Instead we have Paladine asserting that the Kingpriest became too good, and that in becoming too good - by becoming too much of an extremist about good - that he become indistinguishable from evil.

This goes back to what I was saying in a post not long before this one about you can tell accurately what a person believes by what they claim is not real. And when you see a writer claim that ultimately extreme good isn't any different than extreme evil, what you are really claiming is that Balance and Moderation ought to always be the order of the day.

So ironically what we have in that scene at the end of Chronicles is an author insertion where the author projects their own beliefs about the universe on to Paladine, because Paladine is the wise mentoring father figure. But ironically the philosophy projects on to Paladine the embodiment of Good is in D&D terms True Neutrality. Paladine doesn't claim that the Priestking was inflicted with self-righteous and hubris, but instead actually defends that moment as Good.... and then goes on essentially to warn against Goodness.
 

I

Immortal Sun

Guest
I'm not going to debate it. I'm not even going to quibble with what you've revealed about your own view of the real world.

However, going back to the fantasy world, one way to define each of the alignments point of view in a rational way is that the adherents to that philosophy do not believe that the other philosophies represent something that is actually real. And, if they are correct in their assessment, then we would have good reason to believe that they are also correct in their philosophy.

For example, good aligned people tend to believe that evil is just the absence of good. And, if good is correct, that evil is simply just unnecessary destructiveness, then Good really is the correct thing to believe in.

Chaotic people tend to believe that order doesn't really exist and doesn't really reflect the nature of the universe, lawful people tend to believe that chaos is simply a flaw in the natural order, and so forth.

Evil for its part naturally believes that Good is not a real thing, that no one is actually good, that all morality is an artificial construct, that people who promote goodness are in some way scamming the credulous, or are in fact not brave enough to face reality, or that they are simply weak people relying on deceitfulness to create a herd mentality to protect from the strong and successful. This is how you rationally justify evil, because if you are right and there really is no good in the universe, then evil is not only justifiable but inevitable.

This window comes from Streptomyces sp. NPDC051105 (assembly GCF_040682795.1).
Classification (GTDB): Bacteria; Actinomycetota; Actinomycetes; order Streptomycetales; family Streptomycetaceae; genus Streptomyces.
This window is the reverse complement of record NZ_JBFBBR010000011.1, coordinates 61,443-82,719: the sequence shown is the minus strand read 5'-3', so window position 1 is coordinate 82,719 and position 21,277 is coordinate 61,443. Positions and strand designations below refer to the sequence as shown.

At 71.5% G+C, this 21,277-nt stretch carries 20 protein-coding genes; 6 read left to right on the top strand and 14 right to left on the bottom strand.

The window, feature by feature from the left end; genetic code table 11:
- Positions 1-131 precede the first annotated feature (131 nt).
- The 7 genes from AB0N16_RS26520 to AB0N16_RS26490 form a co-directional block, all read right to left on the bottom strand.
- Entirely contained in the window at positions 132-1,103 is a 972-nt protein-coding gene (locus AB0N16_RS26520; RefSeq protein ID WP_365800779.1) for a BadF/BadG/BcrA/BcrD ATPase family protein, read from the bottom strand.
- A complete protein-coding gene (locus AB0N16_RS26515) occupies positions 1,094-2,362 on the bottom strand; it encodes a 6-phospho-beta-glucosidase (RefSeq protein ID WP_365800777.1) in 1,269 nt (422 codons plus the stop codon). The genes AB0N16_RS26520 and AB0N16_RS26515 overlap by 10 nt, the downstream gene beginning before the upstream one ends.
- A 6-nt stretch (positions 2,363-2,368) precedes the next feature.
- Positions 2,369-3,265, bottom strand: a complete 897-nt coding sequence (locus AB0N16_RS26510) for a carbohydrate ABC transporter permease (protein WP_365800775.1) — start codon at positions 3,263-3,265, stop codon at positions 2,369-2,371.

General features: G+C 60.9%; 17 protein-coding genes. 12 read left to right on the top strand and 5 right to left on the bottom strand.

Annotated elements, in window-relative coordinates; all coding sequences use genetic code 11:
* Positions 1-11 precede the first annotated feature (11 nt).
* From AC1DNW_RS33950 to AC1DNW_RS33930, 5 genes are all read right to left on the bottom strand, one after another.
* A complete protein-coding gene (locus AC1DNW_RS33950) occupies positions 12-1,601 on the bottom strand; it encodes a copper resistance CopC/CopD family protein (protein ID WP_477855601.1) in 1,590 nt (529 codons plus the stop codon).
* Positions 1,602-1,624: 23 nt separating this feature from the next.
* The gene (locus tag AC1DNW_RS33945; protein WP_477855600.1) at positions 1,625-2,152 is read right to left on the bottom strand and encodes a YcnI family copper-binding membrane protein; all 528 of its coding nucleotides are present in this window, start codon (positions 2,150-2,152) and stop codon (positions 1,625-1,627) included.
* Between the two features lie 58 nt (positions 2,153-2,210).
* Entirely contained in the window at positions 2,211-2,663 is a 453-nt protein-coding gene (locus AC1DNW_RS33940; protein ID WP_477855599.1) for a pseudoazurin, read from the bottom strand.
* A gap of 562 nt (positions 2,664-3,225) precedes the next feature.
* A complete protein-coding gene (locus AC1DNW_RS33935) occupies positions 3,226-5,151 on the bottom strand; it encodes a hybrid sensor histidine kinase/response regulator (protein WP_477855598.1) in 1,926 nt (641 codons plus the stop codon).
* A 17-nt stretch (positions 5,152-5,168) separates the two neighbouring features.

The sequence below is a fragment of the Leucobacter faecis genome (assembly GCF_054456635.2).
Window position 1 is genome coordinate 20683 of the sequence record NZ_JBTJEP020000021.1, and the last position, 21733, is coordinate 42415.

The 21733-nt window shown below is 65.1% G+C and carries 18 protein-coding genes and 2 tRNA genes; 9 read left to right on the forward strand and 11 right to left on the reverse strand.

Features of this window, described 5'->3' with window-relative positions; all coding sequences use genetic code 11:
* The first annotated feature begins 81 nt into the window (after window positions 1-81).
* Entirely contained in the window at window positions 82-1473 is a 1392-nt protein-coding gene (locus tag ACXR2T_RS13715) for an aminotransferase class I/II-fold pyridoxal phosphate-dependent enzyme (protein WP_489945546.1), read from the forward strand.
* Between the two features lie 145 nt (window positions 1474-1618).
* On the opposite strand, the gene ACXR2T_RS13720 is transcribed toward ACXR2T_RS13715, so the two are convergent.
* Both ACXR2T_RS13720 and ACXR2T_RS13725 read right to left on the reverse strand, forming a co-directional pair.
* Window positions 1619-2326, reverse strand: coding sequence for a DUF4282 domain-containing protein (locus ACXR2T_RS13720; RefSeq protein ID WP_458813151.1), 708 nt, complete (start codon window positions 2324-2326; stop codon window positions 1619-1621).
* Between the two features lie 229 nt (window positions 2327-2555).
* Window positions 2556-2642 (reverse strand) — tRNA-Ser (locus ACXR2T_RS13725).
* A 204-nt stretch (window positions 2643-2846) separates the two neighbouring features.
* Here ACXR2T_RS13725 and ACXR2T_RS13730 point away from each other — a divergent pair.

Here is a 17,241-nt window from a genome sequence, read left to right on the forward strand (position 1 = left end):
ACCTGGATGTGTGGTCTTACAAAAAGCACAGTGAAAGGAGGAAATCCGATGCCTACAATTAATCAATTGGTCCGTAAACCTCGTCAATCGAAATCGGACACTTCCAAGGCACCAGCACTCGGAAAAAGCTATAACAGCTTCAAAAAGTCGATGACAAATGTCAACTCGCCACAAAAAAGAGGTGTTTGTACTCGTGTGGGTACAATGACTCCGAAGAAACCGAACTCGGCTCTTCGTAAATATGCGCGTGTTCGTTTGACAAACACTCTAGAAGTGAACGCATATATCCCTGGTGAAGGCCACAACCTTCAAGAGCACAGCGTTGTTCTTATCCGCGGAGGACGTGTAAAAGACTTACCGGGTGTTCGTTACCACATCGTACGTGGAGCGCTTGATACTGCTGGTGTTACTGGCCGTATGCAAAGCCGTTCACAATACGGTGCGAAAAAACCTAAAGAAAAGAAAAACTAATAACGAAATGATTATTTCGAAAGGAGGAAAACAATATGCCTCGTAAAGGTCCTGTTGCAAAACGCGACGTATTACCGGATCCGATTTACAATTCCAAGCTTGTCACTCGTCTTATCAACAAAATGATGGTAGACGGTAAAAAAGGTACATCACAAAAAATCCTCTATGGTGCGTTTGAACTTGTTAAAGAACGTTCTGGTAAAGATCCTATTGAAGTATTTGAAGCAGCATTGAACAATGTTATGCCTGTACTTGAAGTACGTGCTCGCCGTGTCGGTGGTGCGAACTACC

This framework is a part of how I've started looking at alignment in my own game universe. I don't want to have characters in my game universe that are snarling puppy chewing villains simply because the plot and game mechanics require something for the PC's to kill. I prefer that any reasonably intelligent character have some sort of defensible philosophical viewpoint to say why, of the different tangible forces of the universe why they would choose between them, and that if the PC tries to get in a philosophical debate with them, they'd be able to say why they choose what they choose. If you really believe that Evil most reflects the overall nature of the universe and that Evil is not only going to win in the end, but perhaps should win in the end, then then it's rational - albeit tragic - to believe in Evil.

When I run my "godless" settings, this is generally how I handle alignment, it's a matter of perception. Good people do evil and claim it as good, evil people do good in order to further evil causes, they all think their position is the most reasonable and rational one and everyone else is crazy for not seeing the righteousness of their perspective.